Houser was even so bold as to claim credit for the fact that the Secretary did not issue a formal determination as to whether or not dam removal is safe, affordable, and in the public interest. This Secretarial Determination is called for in the Agreements with March 2012 as a target date. Houser claims that his February 26, 2012 whistleblower complaint “delayed dam removal decision indefinitely.”

Had Houser read the Agreements he would know that congressional inaction, not his complaint, has delayed the decision.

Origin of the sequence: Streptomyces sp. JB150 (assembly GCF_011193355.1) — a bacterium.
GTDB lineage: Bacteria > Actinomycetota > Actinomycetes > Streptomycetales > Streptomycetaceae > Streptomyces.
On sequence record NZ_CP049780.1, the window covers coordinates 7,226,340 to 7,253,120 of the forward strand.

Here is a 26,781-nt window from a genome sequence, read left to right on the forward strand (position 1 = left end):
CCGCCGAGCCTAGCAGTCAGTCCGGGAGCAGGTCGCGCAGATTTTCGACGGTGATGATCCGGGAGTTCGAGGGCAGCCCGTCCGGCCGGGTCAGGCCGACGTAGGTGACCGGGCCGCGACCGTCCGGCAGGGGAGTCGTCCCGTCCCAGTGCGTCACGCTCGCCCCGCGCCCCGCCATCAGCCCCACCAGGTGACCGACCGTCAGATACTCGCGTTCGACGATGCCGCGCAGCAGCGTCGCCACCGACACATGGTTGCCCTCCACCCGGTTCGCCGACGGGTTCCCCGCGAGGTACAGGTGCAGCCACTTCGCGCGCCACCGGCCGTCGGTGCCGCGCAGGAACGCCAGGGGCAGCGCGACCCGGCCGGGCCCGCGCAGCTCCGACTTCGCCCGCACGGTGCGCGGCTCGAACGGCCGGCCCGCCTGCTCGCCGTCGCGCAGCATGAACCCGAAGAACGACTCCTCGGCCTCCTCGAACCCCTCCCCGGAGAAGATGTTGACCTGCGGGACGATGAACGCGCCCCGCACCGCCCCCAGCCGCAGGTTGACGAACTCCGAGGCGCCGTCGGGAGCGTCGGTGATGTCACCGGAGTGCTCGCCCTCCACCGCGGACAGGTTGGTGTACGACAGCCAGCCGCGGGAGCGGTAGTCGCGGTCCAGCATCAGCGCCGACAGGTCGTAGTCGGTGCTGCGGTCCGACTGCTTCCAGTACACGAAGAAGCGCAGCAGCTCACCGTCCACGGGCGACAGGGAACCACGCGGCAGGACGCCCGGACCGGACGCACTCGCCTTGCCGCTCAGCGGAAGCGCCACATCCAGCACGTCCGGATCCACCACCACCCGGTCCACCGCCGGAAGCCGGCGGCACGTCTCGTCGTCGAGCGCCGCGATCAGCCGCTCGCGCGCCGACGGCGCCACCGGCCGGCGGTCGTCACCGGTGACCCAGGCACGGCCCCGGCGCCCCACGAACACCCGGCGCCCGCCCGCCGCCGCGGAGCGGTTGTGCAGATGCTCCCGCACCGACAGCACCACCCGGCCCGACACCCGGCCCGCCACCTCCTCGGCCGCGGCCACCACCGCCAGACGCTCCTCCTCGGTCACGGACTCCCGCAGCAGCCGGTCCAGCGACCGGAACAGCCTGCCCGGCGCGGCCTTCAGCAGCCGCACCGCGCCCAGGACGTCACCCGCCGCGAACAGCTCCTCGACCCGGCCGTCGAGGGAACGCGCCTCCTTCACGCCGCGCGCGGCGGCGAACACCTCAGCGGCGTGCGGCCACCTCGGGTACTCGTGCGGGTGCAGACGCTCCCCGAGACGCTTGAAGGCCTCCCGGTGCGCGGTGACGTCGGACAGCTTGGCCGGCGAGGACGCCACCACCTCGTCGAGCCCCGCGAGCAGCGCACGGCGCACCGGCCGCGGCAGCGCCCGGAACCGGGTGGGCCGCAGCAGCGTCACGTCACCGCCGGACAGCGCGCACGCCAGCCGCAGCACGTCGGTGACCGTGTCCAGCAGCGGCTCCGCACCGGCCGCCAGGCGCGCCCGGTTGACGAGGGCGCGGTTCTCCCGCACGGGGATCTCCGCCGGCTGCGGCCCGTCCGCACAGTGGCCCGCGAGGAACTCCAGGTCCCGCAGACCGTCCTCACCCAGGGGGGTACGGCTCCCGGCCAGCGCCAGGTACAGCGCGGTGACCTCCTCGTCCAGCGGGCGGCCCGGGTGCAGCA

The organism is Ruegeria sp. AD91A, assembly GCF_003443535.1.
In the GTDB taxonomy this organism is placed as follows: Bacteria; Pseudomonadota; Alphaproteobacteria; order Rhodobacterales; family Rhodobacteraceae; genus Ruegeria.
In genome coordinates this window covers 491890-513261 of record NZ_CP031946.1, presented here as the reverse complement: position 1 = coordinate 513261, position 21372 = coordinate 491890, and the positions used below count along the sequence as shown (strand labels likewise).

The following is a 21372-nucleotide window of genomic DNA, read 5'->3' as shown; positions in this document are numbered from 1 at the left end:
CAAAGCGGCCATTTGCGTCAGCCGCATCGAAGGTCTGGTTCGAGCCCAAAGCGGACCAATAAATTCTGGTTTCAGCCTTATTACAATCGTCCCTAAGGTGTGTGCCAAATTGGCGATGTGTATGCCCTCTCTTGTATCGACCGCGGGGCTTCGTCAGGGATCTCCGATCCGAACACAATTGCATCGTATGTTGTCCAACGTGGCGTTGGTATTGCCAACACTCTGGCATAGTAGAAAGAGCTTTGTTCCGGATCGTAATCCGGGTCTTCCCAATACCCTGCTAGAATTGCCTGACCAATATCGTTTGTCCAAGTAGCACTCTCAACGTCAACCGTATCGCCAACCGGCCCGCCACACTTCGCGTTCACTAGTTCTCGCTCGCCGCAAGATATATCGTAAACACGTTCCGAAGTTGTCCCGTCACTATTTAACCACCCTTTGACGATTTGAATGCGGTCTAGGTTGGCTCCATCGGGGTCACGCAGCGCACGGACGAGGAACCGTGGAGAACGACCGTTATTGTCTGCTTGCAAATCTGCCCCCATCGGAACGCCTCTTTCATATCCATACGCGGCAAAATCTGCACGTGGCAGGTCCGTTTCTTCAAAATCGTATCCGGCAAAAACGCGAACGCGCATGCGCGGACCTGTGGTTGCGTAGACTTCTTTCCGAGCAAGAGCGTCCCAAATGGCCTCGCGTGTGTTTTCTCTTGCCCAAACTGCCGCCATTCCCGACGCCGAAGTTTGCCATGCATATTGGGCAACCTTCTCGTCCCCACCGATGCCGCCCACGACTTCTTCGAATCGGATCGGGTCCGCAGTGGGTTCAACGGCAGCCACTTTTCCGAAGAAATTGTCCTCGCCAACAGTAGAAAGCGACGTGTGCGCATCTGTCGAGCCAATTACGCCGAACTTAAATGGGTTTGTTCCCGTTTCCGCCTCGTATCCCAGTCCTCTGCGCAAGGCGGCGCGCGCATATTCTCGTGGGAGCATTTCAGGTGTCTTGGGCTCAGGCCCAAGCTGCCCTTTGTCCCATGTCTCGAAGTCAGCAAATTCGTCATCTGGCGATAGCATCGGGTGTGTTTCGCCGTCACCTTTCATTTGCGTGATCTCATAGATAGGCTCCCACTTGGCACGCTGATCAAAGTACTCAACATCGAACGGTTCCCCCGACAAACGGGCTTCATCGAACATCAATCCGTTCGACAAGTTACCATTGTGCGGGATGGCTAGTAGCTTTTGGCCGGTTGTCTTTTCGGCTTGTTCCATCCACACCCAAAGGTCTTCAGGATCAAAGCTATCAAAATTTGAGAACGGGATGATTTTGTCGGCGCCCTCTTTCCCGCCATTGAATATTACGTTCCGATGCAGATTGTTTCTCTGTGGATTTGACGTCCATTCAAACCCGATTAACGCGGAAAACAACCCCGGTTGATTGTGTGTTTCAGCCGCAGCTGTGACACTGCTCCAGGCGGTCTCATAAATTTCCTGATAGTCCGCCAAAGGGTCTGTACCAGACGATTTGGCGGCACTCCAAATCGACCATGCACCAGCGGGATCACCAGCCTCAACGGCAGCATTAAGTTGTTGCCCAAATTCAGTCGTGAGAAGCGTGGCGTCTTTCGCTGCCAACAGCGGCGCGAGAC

If the Department of Interior is playing fast and loose with the facts when it comes to dam removal, we all want and deserve to know. But this process has been exposed to three different tiers of independent peer review, not to mention years of scrutiny of PacifiCorp’s license application. One would be hard pressed to find another federal action that has received this degree of scrutiny. Every single study is available online for public review and comment.

What’s most disturbing about Houser is that he is allowing himself to be used by one particular side of the debate to forward a political agenda built on a foundation of conservative ideology instead of scientific information. By doing this Houser undermines his own case for misconduct and his own professional reputation.